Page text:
A few quick pluses--An imaginative look at a part of the Sleeping Beauty story that I've never seen looked at before.  Plucky, intelligent, well-read heroine.  Really cool magical book delivery system in which Gorse's father can reach into a magical book delivery slot and pull out random books, allowing Gorse to quote Through the Looking Glass. 

My less plus-like thoughts:  I just never do truly fall for Jane Yolen's books--they just never seem to me to fully deliver numinous enchantment, characters I can take to my heart, and truly gripping stories (and I do recognize that this is my issue--plenty of readers seem to love her just fine).  In this case I was put off by how long it took for the story to actually start--there are seventy six pages of backstory in which Gorse is born, grows older, hears family stories, and tells things to the reader.  Then she falls into the pit, and the pace picks up, albeit in a somewhat choppy fashion.

However, though the story now becomes genuinely interesting reading, the pit has its own problems.   Although the relationship between Orybon and Grey was fraught with all sorts of dynamics (which is the sort of thing I appreciate), I can't really call it a masterpiece of subtle character building.  And I know that I might be over-reacting, but I really didn't care for the patronizing, almost neo-Imperialist way the cave trolls are presented, both with the ridiculous name and the whole sense that I got of them as an exploited indigenous people, in an --isn't it nice that they can care about their families even though they are less than human-- way.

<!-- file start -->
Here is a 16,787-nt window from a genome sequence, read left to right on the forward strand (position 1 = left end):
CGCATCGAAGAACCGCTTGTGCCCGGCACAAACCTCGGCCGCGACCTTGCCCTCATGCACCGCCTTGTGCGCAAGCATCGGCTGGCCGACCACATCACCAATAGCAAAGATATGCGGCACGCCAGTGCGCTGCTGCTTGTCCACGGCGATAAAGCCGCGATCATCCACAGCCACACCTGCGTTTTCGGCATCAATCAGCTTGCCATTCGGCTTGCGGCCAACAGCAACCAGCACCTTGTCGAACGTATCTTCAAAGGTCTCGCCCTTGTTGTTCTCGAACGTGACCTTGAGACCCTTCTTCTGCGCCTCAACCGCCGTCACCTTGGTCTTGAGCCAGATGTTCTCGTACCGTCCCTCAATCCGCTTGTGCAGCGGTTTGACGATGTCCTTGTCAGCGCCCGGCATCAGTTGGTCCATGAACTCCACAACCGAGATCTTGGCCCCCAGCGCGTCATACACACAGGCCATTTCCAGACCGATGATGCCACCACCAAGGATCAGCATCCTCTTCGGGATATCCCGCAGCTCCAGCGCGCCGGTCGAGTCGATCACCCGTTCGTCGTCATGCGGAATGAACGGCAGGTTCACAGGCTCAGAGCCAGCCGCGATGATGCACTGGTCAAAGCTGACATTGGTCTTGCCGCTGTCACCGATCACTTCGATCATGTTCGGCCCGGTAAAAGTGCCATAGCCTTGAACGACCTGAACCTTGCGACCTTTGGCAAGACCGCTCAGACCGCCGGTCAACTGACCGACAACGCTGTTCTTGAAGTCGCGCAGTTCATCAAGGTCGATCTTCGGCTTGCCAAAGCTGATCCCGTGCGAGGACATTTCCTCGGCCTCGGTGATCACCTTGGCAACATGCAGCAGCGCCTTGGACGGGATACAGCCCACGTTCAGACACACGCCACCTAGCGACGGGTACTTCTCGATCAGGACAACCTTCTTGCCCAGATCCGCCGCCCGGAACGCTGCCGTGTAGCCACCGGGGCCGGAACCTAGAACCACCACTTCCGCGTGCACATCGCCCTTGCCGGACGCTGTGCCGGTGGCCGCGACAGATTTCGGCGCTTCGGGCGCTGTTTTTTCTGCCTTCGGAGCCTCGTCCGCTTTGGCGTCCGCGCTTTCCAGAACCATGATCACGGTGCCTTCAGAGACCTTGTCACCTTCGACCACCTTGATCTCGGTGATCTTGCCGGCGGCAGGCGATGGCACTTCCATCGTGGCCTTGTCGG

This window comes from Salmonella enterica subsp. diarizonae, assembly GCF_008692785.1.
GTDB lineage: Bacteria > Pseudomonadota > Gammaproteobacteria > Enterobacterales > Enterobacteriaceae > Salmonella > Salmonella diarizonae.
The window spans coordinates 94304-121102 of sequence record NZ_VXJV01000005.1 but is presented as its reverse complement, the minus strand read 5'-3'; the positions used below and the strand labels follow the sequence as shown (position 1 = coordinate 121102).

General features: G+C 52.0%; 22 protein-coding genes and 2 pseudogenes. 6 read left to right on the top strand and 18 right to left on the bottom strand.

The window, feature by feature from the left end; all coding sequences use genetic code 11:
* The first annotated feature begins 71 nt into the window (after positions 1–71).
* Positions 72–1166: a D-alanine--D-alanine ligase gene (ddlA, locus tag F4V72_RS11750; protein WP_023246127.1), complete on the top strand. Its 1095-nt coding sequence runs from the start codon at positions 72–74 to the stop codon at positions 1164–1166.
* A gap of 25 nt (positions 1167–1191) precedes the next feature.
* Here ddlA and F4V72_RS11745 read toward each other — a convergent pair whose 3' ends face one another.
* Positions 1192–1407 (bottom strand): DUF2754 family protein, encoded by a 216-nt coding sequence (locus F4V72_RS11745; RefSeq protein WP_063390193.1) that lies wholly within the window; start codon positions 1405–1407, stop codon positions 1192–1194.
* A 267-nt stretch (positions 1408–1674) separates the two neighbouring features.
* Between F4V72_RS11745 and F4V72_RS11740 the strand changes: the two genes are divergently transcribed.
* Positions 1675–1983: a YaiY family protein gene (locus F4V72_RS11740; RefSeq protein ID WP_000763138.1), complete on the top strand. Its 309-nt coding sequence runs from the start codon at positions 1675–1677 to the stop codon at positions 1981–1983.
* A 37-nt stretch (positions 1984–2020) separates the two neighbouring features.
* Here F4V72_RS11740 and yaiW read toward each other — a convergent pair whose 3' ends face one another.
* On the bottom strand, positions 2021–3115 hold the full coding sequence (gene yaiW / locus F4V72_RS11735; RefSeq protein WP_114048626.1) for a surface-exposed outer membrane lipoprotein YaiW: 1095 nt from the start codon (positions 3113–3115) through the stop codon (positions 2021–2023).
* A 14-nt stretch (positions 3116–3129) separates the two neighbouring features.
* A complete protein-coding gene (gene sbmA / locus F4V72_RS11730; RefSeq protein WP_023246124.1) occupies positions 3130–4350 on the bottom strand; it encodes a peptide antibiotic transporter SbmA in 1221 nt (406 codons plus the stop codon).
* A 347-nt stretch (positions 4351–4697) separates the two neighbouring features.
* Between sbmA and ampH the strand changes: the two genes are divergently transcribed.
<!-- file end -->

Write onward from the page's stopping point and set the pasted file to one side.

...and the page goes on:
And finally, I was squicked out by Grey suddenly getting younger and loosing memories of what happened underground (which basically erases all of the character development that had happened in his life) and becoming a potential love interest for a girl who started things young enough to be his daughter.

I didn't mind reading it once, but I won't be reading it again.

Other reviews:

The Book Brownie
and the Upper Hudson Library system has gathered the School Library Journal, Publisher's Weekly, and Booklist reviews here


  1. I love fairy tale retellings, and I (sometimes) love Yolen's writing, so I'll give this one a chance. Probably I'll end up feeling the way you do, but I want to try it...